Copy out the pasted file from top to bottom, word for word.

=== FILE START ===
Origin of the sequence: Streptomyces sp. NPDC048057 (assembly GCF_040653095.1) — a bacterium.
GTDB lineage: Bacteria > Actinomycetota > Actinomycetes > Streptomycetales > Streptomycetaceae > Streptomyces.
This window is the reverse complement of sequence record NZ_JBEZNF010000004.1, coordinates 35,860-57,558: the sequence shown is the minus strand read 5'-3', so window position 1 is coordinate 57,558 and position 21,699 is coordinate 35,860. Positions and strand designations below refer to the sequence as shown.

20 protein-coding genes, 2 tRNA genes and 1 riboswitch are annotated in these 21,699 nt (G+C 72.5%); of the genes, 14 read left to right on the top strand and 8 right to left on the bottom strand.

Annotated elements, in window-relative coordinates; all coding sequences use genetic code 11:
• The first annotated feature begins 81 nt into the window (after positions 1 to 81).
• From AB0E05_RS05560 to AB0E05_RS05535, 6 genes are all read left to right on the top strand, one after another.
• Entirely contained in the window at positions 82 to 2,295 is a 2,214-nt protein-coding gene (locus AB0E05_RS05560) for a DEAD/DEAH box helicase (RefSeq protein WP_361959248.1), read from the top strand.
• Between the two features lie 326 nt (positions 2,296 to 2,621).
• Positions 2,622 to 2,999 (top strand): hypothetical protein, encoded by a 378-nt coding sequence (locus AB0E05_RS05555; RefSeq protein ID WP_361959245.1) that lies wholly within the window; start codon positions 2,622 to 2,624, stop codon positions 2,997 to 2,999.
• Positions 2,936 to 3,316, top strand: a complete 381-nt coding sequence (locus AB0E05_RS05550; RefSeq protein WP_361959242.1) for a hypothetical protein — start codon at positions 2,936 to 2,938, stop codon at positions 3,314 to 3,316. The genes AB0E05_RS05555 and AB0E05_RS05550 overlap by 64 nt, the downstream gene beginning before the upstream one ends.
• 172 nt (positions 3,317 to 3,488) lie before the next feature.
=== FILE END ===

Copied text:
Origin of the sequence: Streptomyces sp. NPDC048057 (assembly GCF_040653095.1) — a bacterium.
GTDB lineage: Bacteria > Actinomycetota > Actinomycetes > Streptomycetales > Streptomycetaceae > Streptomyces.
This window is the reverse complement of sequence record NZ_JBEZNF010000004.1, coordinates 35,860-57,558: the sequence shown is the minus strand read 5'-3', so window position 1 is coordinate 57,558 and position 21,699 is coordinate 35,860. Positions and strand designations below refer to the sequence as shown.

20 protein-coding genes, 2 tRNA genes and 1 riboswitch are annotated in these 21,699 nt (G+C 72.5%); of the genes, 14 read left to right on the top strand and 8 right to left on the bottom strand.

Annotated elements, in window-relative coordinates; all coding sequences use genetic code 11:
• The first annotated feature begins 81 nt into the window (after positions 1 to 81).
• From AB0E05_RS05560 to AB0E05_RS05535, 6 genes are all read left to right on the top strand, one after another.
• Entirely contained in the window at positions 82 to 2,295 is a 2,214-nt protein-coding gene (locus AB0E05_RS05560) for a DEAD/DEAH box helicase (RefSeq protein WP_361959248.1), read from the top strand.
• Between the two features lie 326 nt (positions 2,296 to 2,621).
• Positions 2,622 to 2,999 (top strand): hypothetical protein, encoded by a 378-nt coding sequence (locus AB0E05_RS05555; RefSeq protein ID WP_361959245.1) that lies wholly within the window; start codon positions 2,622 to 2,624, stop codon positions 2,997 to 2,999.
• Positions 2,936 to 3,316, top strand: a complete 381-nt coding sequence (locus AB0E05_RS05550; RefSeq protein WP_361959242.1) for a hypothetical protein — start codon at positions 2,936 to 2,938, stop codon at positions 3,314 to 3,316. The genes AB0E05_RS05555 and AB0E05_RS05550 overlap by 64 nt, the downstream gene beginning before the upstream one ends.
• 172 nt (positions 3,317 to 3,488) lie before the next feature.